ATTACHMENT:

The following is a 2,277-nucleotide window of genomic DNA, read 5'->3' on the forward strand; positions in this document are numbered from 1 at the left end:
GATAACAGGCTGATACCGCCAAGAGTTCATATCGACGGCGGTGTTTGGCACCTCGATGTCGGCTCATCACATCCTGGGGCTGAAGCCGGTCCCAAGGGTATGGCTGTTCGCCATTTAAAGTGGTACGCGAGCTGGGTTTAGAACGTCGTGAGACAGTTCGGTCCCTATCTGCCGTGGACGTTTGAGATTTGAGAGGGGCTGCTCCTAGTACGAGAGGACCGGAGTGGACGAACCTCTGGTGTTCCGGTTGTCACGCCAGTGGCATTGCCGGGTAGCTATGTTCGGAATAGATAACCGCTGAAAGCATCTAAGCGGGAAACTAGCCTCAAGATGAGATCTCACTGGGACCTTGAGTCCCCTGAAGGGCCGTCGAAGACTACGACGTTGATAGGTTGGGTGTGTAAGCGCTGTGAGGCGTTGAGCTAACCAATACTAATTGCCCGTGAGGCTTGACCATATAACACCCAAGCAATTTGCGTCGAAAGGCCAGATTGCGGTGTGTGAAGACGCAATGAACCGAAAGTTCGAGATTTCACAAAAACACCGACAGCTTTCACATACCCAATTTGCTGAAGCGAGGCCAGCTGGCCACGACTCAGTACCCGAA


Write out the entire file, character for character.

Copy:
The following is a 2,277-nucleotide window of genomic DNA, read 5'->3' on the forward strand; positions in this document are numbered from 1 at the left end:
GATAACAGGCTGATACCGCCAAGAGTTCATATCGACGGCGGTGTTTGGCACCTCGATGTCGGCTCATCACATCCTGGGGCTGAAGCCGGTCCCAAGGGTATGGCTGTTCGCCATTTAAAGTGGTACGCGAGCTGGGTTTAGAACGTCGTGAGACAGTTCGGTCCCTATCTGCCGTGGACGTTTGAGATTTGAGAGGGGCTGCTCCTAGTACGAGAGGACCGGAGTGGACGAACCTCTGGTGTTCCGGTTGTCACGCCAGTGGCATTGCCGGGTAGCTATGTTCGGAATAGATAACCGCTGAAAGCATCTAAGCGGGAAACTAGCCTCAAGATGAGATCTCACTGGGACCTTGAGTCCCCTGAAGGGCCGTCGAAGACTACGACGTTGATAGGTTGGGTGTGTAAGCGCTGTGAGGCGTTGAGCTAACCAATACTAATTGCCCGTGAGGCTTGACCATATAACACCCAAGCAATTTGCGTCGAAAGGCCAGATTGCGGTGTGTGAAGACGCAATGAACCGAAAGTTCGAGATTTCACAAAAACACCGACAGCTTTCACATACCCAATTTGCTGAAGCGAGGCCAGCTGGCCACGACTCAGTACCCGAA